Tag Archives: Teaching

Since When Is A “B” Not Enough?

And not just a “B” but an 88.5.

For a 10 year old.

Are you kidding me?

Don’t get me wrong. I love this college-prep elementary school. I’m glad they have high standards. I’m glad they’re pushing my son to reach his full potential.

But when is enough, enough?

Or, more specifically, since when is a “B” not enough?

My son is bright. And imaginative. And active. (You can see where this is going, can ‘t you?) Some teachers love his exuberance, his joie de vivre. And he thrives in their classrooms. Other teachers? Not so much. They just don’t get him.

Not to be redundant but,  did I tell you he is bright? This isn’t just a delusional mom. I have perfect standardized test scores to back me up. As a result, he gets bored. Easily. But emotionally, he is right there with his peers. So, in the 5th grade, he stays. I’ve put my foot down and no one will convince me otherwise.

I received an email today asking for a conference. “He isn’t in trouble, by any means, I just don’t think he’s working up to his full potential.”

notebook-and-pencill-2

I scan the grade sheet. The detailed rubric of his progress in this one class. Writing Class. A 93. An 88. Another 88. And an 85. For an average of 88.5.

So what’s the problem?

I don’t want my kid to be lazy. I want him to always give 110%. But he hates (gasp) to write. He doesn’t like to write fiction. He doesn’t like to write non-fiction. He won’t even like to write his own autobiography. Apparently, I didn’t pass down the writing gene to him. And that’s okay with me. Because….

He loves math. And science. And engineering. And taking things apart. And putting them back together. And Greek mythology. And history. And reading. He loves, loves, loves to read.

So, the writing will come. Someday. For right now, an 88.5 in his least favorite class, and his lowest grade in all subjects, is fine with me. In fact, a high B in a class he doesn’t enjoy is pretty impressive in my book. And because he is bright, I know he will glean from writing class what he needs and apply it when he needs to apply it.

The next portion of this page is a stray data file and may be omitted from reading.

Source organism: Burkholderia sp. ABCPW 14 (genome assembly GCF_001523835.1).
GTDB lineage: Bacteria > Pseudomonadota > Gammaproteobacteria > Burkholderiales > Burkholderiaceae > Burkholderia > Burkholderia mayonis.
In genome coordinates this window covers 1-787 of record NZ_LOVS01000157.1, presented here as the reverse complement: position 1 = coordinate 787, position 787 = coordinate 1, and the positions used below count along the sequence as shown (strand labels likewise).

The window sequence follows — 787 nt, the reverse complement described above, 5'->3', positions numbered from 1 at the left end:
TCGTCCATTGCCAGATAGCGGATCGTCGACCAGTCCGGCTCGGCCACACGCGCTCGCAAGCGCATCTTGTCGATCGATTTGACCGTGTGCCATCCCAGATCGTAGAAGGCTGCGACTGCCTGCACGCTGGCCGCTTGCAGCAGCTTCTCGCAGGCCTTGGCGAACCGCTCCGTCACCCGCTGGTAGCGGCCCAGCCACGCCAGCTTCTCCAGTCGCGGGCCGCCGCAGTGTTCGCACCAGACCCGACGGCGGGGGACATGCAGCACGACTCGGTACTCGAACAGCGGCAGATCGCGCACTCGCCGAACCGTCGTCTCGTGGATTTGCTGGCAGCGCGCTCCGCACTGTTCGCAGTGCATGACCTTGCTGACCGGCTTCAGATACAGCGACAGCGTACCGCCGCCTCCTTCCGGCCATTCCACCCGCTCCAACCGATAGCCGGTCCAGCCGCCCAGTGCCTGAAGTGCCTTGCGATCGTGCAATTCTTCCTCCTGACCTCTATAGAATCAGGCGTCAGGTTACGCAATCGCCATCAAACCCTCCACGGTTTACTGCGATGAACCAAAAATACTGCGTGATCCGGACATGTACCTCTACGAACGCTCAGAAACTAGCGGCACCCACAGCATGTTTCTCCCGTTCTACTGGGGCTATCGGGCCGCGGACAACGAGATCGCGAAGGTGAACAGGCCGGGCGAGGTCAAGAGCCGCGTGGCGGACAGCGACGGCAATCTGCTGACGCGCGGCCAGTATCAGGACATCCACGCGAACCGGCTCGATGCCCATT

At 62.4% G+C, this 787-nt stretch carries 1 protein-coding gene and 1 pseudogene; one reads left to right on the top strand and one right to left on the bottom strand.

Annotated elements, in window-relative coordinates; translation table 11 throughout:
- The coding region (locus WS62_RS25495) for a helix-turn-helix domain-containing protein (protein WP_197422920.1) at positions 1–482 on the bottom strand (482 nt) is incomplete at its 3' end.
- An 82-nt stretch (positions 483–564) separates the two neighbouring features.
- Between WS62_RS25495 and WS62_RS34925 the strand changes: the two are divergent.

C’mon. He has an 88 in writing mechanics. At age 10.

I’m not worried.

 

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Filed under Observations, Soapbox

An Open Letter To All Teachers Out There But Especially My Son’s

Attention All  Fourth Grade Teachers! (Although, with a few adjustments this could apply to all teachers.)

We, the parents of the children you teach, would like to be parents. And real estate agents. And contractors. And doctors and lawyers. Or advertising reps. Or designers. Or ditch diggers.

We did not sign up to be teachers.

Oh sure. We signed up to teach our children manners and respect. We teach them our religious beliefs and all about the birds and the bees. We teach them how to make their bed and throw a baseball.

All of the above and more fall into our job description as a parent.

It is not, however, listed anywhere in our job description that we must spend our family time with our child continuing the job you started at school.

We did not sign up for the two hour “homework” sessions after school, with detailed instructions for the parent on how to teach the reading comprehension assignment (which we have to sign, proving we completed it with our child). We did not ask for the solar system project where we had to teach our children the order and size of all the planets so that he, and by “he” I mean “I”, could show him how to build it according to scale ($60 later in supplies.)

And for the kicker that prompted my letter to you today, we did not and I repeat, we did not sign up to type any more papers. We have been there, done that. But when my dear son, my sweet, responsible, hard working, non-procrastinating son is practically in tears at the keyboard because it has taken him forever (and by “forever” in a 9-year-old’s perspective I mean “an hour”) to type a tiny portion of his story and I am tempted to jump in there and do it for him? I paused.

I shouldn’t have to type his papers for him. And he shouldn’t, at 9 years old, be expected to type his own papers if he hasn’t yet received the proper keyboarding instruction to do so, with plenty of practice so that he can proficiently type his own papers at a reasonable speed.

He is nine. He is a responsible, conscientious student. He starts assignments when  you assign them and works diligently until he gets it done. He is bright and doesn’t need busy work.

What my child needs, what any child needs, is time to play outside. Time to make brownies with their mom, learning (by accident) about fractions and degrees Fahrenheit. They need to be encouraged to read on their own but they should be allowed the free time to be read aloud to by their parent. When we’re working 2 hours after dinner on homework, there is little time left for Harry Potter before bed.